SYDNEY — A peak body for Australian property developers has said it’s time for greater planning flexibility in Sydney’s Central Business District as the city “will never return to its pre-Covid-19 pandemic employment levels”.
South-eastern state of New South Wales’ chief economist Stephen Walters said it’s likely city workers won’t return to working five days a week in the office, meaning demand for office space will diminish.
Therefore, planning laws will need to change to maintain the city’s vibrancy, including turning new offices into residential apartments.
Property development industry group Urban Taskforce said on April 20 it supported Walters’ remarks, arguing the Central business district planning system needed flexibility for offices to be transformed into residences.
It said zoning changes would require the Sydney Central business district to expand what is permissible in the “B3” zoned commercial core.
“Stephen Walters’ suggestion that a flexible mixed-use option is a key to the future is timely,” Urban Taskforce chief executive Tom Forrest said in a statement.
“Urban Taskforce welcomes the support from New South Wales Treasurer Dominic Perrottet, while noting that any change will require much greater flexibility from the city of Sydney.”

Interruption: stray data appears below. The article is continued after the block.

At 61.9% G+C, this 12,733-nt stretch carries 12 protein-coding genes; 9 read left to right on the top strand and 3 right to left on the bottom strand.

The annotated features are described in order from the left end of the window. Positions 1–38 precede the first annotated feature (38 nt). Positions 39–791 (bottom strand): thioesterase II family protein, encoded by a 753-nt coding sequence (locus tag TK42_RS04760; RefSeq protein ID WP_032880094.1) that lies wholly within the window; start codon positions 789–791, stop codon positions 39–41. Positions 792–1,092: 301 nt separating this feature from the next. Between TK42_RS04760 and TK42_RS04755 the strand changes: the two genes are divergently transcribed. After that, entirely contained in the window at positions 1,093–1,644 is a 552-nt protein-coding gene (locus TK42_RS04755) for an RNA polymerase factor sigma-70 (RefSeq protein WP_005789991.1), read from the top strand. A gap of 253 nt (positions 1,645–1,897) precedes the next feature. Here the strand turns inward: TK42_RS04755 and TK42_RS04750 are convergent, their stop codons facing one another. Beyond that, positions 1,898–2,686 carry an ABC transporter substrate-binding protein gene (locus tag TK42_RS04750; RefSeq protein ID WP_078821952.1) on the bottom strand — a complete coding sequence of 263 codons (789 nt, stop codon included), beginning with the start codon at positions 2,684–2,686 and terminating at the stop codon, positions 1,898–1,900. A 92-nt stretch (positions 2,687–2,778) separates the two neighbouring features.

Forrest said the state government could assert this through the Central Sydney Planning Committee (CSPC). “Still, to date, the Government representatives on the CSPC have not used their authority to take on the Council’s reluctance to support residential apartments in the Central Business District (CBD) of Sydney. This needs to change, and it is great to hear the Government’s Chief Economist saying so.”
“The (Greater Sydney Commission) also needs to heed the changes in employment habits following covid-19 and focus policy on the delivery of new homes as well as jobs.
“Increasingly homes will be used as workplaces. That means commercial centers and well located industrial areas should also accommodate apartments — particularly where those centers are close to public transport.”
As per the Property Council of Australia, office vacancies in Sydney jumped from 3.9 percent in January 2020 to 8.6 percent in January 2021.
New South Wale’s unemployment rate dipped to 5.4 percent this month.
A research survey of over 580 Australians found that 80 percent of respondents would be more likely to stay with an existing employer “should that employer provide them with the flexibility of working remotely or from home”.
In fact, over half of respondents slight or significant increases in productivity by working from home compared to their office environment. Over half (52 percent of men and 51 percent of women) are prepared to waive a percentage of their pay for greater flexibility in working arrangements.
(Edited by Vaibhav Vishwanath Pawar and Ojaswin Kathuria)